• If Revelator was previously connected to a Mac, it may be in one of two modes, Single Mode or Multi-Mode. It is not possible to toggle between modes on ChromeBook. You can reconnect Revelator to a Mac or toggle mode. 
      • Single Mode will show just one input and one output. 
      • Multi Mode - will show three sets of input or output. 
        • Select the first input and first output. 
  • AudioBox iOne
  • AudioBox iTwo
  • AudioBox USB 96
  • AudioBox USB 
  • AudioBox USB 96 Studio
  • AudioBox USB Studio
  • ioStation24c*
  • Studio 24c
  • Studio 24
  • Studio 26c
  • Studio 26
  • AudioBox 44VSL
    • Only the first two channels will work for Input and Output
    • Inputs and Outputs 3 and 4 are ignored by ChromeOS
  • AudioBox 22VSL
  • ATOM
  • ATOM SQ
  • FaderPort 16* 
  • FaderPort 8*
  • FaderPort 2018*

* MCU / HUI Support is present if the application you are running supports this feature. 

* Using MIDI Mode with FaderPort 16 or FaderPort 8 is still plausible provided the app supports assignable MIDI controllers. 

* Original FaderPort was not tested, as a MIDI Controller it is plausible this might work provided there is an application that supports HUI or MCU for it to control.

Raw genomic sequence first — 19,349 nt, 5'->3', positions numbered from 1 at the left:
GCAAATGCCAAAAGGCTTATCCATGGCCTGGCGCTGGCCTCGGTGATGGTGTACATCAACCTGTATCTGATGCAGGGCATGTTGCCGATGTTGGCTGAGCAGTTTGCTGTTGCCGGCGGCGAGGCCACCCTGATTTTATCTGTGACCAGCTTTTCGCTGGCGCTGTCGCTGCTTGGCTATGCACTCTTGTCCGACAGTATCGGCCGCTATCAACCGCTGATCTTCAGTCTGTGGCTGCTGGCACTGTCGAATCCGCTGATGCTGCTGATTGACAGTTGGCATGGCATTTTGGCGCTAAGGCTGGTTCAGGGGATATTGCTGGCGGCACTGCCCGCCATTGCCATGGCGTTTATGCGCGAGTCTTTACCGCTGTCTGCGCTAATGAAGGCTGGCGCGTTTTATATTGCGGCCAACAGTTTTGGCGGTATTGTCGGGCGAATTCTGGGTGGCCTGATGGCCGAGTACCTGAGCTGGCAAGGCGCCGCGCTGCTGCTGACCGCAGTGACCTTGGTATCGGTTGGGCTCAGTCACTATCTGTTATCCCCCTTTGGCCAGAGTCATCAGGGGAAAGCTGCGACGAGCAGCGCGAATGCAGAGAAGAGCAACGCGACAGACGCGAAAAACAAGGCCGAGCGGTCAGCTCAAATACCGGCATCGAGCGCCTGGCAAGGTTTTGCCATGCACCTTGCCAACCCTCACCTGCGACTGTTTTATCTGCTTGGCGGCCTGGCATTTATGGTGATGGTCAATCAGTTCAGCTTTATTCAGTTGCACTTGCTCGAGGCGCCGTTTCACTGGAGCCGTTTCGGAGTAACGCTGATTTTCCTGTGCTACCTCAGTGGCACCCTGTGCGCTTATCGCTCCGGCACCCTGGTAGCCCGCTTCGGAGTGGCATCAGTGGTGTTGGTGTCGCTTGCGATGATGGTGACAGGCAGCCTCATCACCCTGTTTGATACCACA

The following products DO NOT work with ChromeBook:

  • StudioLive Series III consoles and rack mixers
    • StudioLive Series III 64s
    • StudioLive Series III 32s
    • StudioLive Series III 32X
    • StudioLive Series III 32SC
    • StudioLive Series III 32R
    • StudioLive Series III 24R
    • StudioLive Series III 16R
    • StudioLive 16.0.2 USB
    • StudioLive AR Mixer Series (AR22, AR16/c, AR12/c, AR8/c) - Output only
  • StudioLive Ai Series Mixers (32Ai, 24Ai, 16Ai, RM/L32Ai, RM/L16Ai, CS18Ai) 
  • StudioLive Classic Series Mixers (2442, 1642, 1602)
  • Studio 1824c / Studio 1824
  • Studio 1810c / Studio 1810
  • Studio 68c / Studio 68 - Output only
  • Studio 192 / Studio 192 Mobile 
  • AudioBox 1818VSL
  • Quantum Series - ChromeBooks do not support Thunderbolt or installation of device drivers. 
  • FireStudio Interfaces - Chromebooks do not support 1394 or installation of device drivers. 

Notes:

  • Using a USB hub may be necessary in order to connect multiple devices. We suggest using a quality, externally-powered USB 2.0 or 3.0 hub. 
  • We found that using the powered Insignia USB 3.0 4-port hub did not work well with the ATOM SQ and Studio 24c on an iPad Pro (3rd Gen) running Audio Evolution DAW. 
    • When we used the Aukey CB-H18 USB 3.0 hub, everything performed as it should.

Observations:

  • Chromebook is most often found in elementary and middle grade schools to help students learn from home using Google Classroom. A question we often get is, “Can Chromebooks be used for audio recording?”
  • A Chromebook like one issued by a school district or one that you’d pay very little money for in a retail store is good for simple monitoring and streaming of mono or stereo audio with applications like Skype, Zoom, Google Meet, or Discord.